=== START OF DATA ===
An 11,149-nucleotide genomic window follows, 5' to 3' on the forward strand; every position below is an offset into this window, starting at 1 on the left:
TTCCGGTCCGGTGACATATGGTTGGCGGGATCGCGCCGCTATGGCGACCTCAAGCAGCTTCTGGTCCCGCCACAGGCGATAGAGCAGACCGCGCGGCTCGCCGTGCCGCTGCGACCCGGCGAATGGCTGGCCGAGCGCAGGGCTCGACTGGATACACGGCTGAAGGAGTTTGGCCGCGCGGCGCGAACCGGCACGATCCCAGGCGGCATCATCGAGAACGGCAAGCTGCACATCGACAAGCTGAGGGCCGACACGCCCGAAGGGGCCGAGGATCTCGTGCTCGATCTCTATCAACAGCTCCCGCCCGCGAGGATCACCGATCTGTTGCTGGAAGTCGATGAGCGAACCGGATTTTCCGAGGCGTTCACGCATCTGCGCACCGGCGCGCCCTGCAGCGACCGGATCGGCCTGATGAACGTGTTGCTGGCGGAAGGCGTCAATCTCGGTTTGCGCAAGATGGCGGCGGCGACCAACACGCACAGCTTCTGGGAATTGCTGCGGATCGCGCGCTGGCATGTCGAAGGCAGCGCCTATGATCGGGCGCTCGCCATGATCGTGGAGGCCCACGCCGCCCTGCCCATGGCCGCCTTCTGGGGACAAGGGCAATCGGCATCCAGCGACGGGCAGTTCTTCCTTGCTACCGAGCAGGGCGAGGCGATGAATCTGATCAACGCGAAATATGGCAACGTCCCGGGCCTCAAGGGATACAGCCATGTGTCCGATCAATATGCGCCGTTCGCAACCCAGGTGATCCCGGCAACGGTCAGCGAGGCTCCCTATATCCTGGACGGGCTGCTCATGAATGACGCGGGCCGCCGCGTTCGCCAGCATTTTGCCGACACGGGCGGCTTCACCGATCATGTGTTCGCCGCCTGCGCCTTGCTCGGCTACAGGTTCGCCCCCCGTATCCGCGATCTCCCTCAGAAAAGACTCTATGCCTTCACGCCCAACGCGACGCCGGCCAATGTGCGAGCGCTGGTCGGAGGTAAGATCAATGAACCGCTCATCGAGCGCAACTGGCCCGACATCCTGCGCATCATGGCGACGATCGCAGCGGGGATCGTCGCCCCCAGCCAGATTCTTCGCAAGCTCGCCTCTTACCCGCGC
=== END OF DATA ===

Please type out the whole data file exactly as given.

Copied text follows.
An 11,149-nucleotide genomic window follows, 5' to 3' on the forward strand; every position below is an offset into this window, starting at 1 on the left:
TTCCGGTCCGGTGACATATGGTTGGCGGGATCGCGCCGCTATGGCGACCTCAAGCAGCTTCTGGTCCCGCCACAGGCGATAGAGCAGACCGCGCGGCTCGCCGTGCCGCTGCGACCCGGCGAATGGCTGGCCGAGCGCAGGGCTCGACTGGATACACGGCTGAAGGAGTTTGGCCGCGCGGCGCGAACCGGCACGATCCCAGGCGGCATCATCGAGAACGGCAAGCTGCACATCGACAAGCTGAGGGCCGACACGCCCGAAGGGGCCGAGGATCTCGTGCTCGATCTCTATCAACAGCTCCCGCCCGCGAGGATCACCGATCTGTTGCTGGAAGTCGATGAGCGAACCGGATTTTCCGAGGCGTTCACGCATCTGCGCACCGGCGCGCCCTGCAGCGACCGGATCGGCCTGATGAACGTGTTGCTGGCGGAAGGCGTCAATCTCGGTTTGCGCAAGATGGCGGCGGCGACCAACACGCACAGCTTCTGGGAATTGCTGCGGATCGCGCGCTGGCATGTCGAAGGCAGCGCCTATGATCGGGCGCTCGCCATGATCGTGGAGGCCCACGCCGCCCTGCCCATGGCCGCCTTCTGGGGACAAGGGCAATCGGCATCCAGCGACGGGCAGTTCTTCCTTGCTACCGAGCAGGGCGAGGCGATGAATCTGATCAACGCGAAATATGGCAACGTCCCGGGCCTCAAGGGATACAGCCATGTGTCCGATCAATATGCGCCGTTCGCAACCCAGGTGATCCCGGCAACGGTCAGCGAGGCTCCCTATATCCTGGACGGGCTGCTCATGAATGACGCGGGCCGCCGCGTTCGCCAGCATTTTGCCGACACGGGCGGCTTCACCGATCATGTGTTCGCCGCCTGCGCCTTGCTCGGCTACAGGTTCGCCCCCCGTATCCGCGATCTCCCTCAGAAAAGACTCTATGCCTTCACGCCCAACGCGACGCCGGCCAATGTGCGAGCGCTGGTCGGAGGTAAGATCAATGAACCGCTCATCGAGCGCAACTGGCCCGACATCCTGCGCATCATGGCGACGATCGCAGCGGGGATCGTCGCCCCCAGCCAGATTCTTCGCAAGCTCGCCTCTTACCCGCGC